After years of driving Delaware’s recyclables out of state to be sorted and sent to different markets for recycling, now it can all be done right here thanks to Delaware’s universal recycling law.
In effect since last September, the universal recycling law required curbside recycling for all Delawareans with trash service, boosting the state’s recycling tonnage by at least 20-thousand tons, according to Delaware Solid Waste Authority. An increase that finally warranted Delaware getting not one, but two materials recovery facilities, or MRF’s.
Blue River Resources LLC opened up Delaware’s first MRF located on a former brownfields site on South Heald Street in south Wilmington. Delaware’s Department of Natural Resources and Environmental Control issued the private company’s operating permit, which has been in full swing since last October. Currently, Blue River sorts and separates about 1,000 tons of materials a week with the potential to sort and separate up to 4,500 tons.
“Blue River Resources is proud to be the first full-service permitted material recovery facility in the state of Delaware,” said Blue River president Herb Northrop. “We are excited about the opportunity to help support the universal recycling law by utilizing our years of experience and advanced technology to provide cost-effective and environmentally responsible alternatives to landfills for Delaware’s homes, businesses, schools and institutions.”
Meanwhile, Delaware Solid Waste Authority, which manages the lion’s share of the state’s recyclables, has contracted with Charlotte-based ReCommunity and Philadelphia-based Revolution Recovery to open a second MRF that will serve two purposes.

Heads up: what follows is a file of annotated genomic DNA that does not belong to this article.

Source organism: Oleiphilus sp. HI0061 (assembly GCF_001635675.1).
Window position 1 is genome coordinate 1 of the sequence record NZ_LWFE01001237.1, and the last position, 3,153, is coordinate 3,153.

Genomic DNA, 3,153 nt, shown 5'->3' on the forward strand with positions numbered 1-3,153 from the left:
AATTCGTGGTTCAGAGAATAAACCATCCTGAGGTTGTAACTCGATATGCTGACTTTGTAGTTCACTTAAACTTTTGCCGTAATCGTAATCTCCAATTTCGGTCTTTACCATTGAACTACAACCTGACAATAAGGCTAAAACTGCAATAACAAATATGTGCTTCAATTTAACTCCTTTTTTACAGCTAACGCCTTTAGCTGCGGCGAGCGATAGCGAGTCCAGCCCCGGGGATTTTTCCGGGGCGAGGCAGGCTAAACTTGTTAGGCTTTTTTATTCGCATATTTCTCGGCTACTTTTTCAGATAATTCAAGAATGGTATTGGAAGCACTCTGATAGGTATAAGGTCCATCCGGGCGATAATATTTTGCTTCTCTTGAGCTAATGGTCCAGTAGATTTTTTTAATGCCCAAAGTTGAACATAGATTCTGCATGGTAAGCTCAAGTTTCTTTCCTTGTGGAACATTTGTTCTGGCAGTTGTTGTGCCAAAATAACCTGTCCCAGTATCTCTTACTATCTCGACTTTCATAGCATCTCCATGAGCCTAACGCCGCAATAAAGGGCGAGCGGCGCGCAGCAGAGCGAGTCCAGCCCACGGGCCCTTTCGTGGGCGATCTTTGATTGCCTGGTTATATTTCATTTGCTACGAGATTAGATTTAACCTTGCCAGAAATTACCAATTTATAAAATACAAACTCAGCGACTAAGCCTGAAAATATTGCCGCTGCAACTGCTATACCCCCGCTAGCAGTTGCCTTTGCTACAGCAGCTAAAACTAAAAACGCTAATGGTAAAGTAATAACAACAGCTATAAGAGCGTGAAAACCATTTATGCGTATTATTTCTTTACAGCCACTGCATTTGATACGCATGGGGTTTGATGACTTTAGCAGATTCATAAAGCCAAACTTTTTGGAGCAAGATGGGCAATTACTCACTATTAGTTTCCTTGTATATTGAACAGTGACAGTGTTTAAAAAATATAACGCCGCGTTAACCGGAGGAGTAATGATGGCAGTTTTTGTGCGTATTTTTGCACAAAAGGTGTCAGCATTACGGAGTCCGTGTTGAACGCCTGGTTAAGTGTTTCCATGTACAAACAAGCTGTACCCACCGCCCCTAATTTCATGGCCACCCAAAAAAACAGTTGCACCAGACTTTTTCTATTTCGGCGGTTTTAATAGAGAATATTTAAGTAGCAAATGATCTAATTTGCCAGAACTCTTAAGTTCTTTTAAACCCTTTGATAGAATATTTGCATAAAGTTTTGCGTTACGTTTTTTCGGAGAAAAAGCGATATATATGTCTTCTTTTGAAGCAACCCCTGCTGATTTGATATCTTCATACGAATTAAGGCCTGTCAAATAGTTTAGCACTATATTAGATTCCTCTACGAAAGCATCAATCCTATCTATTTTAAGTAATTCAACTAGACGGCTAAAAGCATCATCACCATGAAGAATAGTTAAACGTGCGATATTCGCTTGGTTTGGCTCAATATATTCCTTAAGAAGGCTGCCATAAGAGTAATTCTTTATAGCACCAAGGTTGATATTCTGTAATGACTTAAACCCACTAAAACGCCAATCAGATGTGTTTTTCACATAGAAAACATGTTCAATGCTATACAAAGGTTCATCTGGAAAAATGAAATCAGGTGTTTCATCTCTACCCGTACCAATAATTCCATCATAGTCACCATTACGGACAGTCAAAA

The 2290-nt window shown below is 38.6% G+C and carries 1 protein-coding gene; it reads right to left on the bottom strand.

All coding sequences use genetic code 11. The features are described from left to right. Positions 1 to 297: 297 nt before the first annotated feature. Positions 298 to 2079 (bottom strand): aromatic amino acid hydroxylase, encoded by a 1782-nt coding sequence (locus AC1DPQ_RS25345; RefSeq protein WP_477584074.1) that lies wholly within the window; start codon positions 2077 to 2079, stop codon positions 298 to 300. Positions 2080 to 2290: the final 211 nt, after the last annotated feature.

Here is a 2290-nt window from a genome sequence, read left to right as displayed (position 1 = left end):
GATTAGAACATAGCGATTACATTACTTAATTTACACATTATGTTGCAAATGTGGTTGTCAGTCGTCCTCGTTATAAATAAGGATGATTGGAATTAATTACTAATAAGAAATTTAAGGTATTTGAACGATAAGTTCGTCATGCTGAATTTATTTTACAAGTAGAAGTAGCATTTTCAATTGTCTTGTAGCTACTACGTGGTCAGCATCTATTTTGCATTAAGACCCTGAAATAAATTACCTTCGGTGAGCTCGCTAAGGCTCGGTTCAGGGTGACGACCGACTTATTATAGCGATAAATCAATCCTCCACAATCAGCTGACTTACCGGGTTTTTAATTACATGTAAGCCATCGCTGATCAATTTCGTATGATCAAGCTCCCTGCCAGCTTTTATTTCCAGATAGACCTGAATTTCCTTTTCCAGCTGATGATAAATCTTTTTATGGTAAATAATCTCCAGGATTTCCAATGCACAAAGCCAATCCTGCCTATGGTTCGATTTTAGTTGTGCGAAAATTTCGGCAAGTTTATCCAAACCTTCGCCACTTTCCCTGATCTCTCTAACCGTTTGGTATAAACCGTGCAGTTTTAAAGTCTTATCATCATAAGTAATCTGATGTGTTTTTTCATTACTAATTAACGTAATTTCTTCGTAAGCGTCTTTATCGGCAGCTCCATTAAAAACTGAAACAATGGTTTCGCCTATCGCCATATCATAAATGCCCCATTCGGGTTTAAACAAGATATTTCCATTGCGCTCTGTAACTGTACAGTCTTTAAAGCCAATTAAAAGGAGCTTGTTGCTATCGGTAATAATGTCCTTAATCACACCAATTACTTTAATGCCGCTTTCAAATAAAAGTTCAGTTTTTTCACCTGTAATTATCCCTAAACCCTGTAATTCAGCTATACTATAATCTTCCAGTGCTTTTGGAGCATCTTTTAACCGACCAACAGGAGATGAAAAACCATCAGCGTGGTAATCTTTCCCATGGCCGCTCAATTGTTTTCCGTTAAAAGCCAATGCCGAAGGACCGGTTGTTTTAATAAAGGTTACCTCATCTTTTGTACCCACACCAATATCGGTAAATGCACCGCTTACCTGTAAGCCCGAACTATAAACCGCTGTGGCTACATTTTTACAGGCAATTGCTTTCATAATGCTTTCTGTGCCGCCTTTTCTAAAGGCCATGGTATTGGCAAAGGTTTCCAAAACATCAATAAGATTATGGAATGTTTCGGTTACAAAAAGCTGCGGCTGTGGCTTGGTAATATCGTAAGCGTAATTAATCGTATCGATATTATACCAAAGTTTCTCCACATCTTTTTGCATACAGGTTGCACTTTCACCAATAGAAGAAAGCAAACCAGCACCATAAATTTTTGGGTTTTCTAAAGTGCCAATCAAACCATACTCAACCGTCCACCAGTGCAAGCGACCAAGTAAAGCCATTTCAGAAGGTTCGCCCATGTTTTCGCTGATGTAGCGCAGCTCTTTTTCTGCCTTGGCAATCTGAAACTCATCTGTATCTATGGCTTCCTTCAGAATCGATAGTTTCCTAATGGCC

“They’re going to be building a facility right at the end of Lambsons Lane at the Delaware Recycling Center and we expect to have a facility, probably in about 10 months,” said Mike Parkowski, DSWA’s manager of business and governmental services. “One is for the single stream MRF… the other one is for construction and demolition material recycling center.”
This year, DSWA says it is on track to receive 63,417 tons of recyclables statewide, averaging about 1200 tons a week right now.
So… is Delaware big enough for two separate sorting facilities? Parkowski says yes.
“Our goal is to recycle Delaware’s material. I think that in order for another company to process recycling, they’re gonna need to get material from out of state.”
DNREC’s permit allows Blue River Resources to process recyclables collected from New Castle County and the surrounding area, from as far as 50 miles away, covering potentially a four state area including Pennsylvania, Maryland and New Jersey.
“I applaud Blue River’s leadership in being the first to act and take advantage of new materials markets created in Delaware because we implemented universal recycling,” said Gov. Jack Markell, D-Del. “Blue River will create local jobs and strengthen our economy while giving second life to materials we throw away sparing valuable landfill space.”
DNREC says Blue River’s presence will create up to 40 jobs. DSWA says about 40 more are expected once its MRF gets up and running.
First featured a story about Delaware’s universal recycling law explaining where all of your recycling goes after it’s picked up at your curb back in October. You can watch the story below: